The whole crew’s rise to the top of the Chico rock ranks was surreal—three kids letting the feedback fly at Pleasant Valley High lunches during the day and rocking out with the big dogs at the Blue Room and Juanita’s in the evening.

and finally a spot behind the kit with Velvet Teen’s tour (from left, Judah Nagler, Joshua Staples and Deitz)—has paid off for Casey Deitz.

Photo By Sarah Sanger

As they began to be influenced by more local musicians than Nirvana ("[legendary Chico band] Death Star was my main influence for everything,” Deitz confesses), Bliss gave way to Either, and as Deitz’s thirst for experimentation surpassed his peers', the experimental-punk/indie duo the Americas was born. Deitz and co-American Travis Wuerthner stretched out their music muscles and, more crucial, hit the road as often as possible.

It was another hot summer show at the famed Blue Room. In July 2001, the Americas opened up for the Velvet Teen during one of the latter group’s early tours. The meeting turned into one of those great band friendships in which two bands from two different towns trade shows and provide floors to crash on. In this case, it also presented a great (if bittersweet) opportunity.

A few years later, the Velvet Teen’s original drummer, Logan Whitehurst, became sick. (Eventually he’d find out the cause of his prolonged illness was a brain tumor. It’s since been successfully operated on, with no lasting effects expected.) When the band called Deitz four hours before a tour stop in Berkeley a few months ago, all they knew was their buddy was sick and that Deitz already knew how to play all their songs.

Calling him during his shift at Pizza Guys, the band asked if he’d leave work immediately, which he did (with his boss’s blessing), filling in that night for an exciting and nerve-wracking show.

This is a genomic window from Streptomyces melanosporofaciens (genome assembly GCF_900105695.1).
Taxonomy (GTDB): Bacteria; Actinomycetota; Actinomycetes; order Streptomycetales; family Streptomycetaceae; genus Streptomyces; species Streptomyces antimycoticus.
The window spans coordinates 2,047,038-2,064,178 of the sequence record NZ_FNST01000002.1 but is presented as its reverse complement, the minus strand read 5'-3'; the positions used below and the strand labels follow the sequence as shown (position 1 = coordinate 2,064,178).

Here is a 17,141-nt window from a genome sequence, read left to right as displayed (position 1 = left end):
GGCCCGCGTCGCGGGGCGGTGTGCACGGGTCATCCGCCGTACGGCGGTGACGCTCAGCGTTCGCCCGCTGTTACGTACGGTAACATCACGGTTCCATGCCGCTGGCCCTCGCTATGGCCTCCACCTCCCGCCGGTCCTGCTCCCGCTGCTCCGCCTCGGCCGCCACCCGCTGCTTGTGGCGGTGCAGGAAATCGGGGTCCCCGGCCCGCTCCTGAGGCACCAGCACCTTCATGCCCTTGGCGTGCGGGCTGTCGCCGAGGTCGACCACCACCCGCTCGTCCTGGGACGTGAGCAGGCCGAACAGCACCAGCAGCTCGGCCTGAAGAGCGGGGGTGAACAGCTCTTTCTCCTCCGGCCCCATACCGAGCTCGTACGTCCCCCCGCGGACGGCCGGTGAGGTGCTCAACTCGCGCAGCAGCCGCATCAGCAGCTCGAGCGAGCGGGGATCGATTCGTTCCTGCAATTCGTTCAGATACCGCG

“It was insane—so much craziness,” Deitz remembers. “I was so nervous I locked my keys in my car.”

Even though things turned out OK for Whitehurst, he decided to forgo the increasingly fast-paced whirlwind of the Velvet Teen and concentrate on his own band, the Junior Science Club.

Deitz was now on the drum throne as an official member, and his plate is suddenly full, which is exactly what he’d always hoped for: “I don’t know how to describe it … how lucky I am to have a dream come true.”

As he gets ready to tour the world, his folks have noticed their son changing, subtly but appropriately, considering his man-of-few-words nature. Now, when they ask him how his rehearsals are going, instead of saying “all right” or “good,” he says they’re “great” or “awesome.”

“Those are adjectives we don’t typically hear from him,” said Mo.

Now Dietz is stepping out on his own for the first time. You’d expect a mom to be worried.

“Oh my gosh, I’m so excited,” she said. “I would love to be in a little glass bubble [and just watch].

“He has to do music. It’s like breathing,” she added, “It’s exciting and scary—it could go nowhere, or it could go somewhere.”

The tour started Tues, July 20, with a CD release party at the Bottom of the Hill in San Francisco.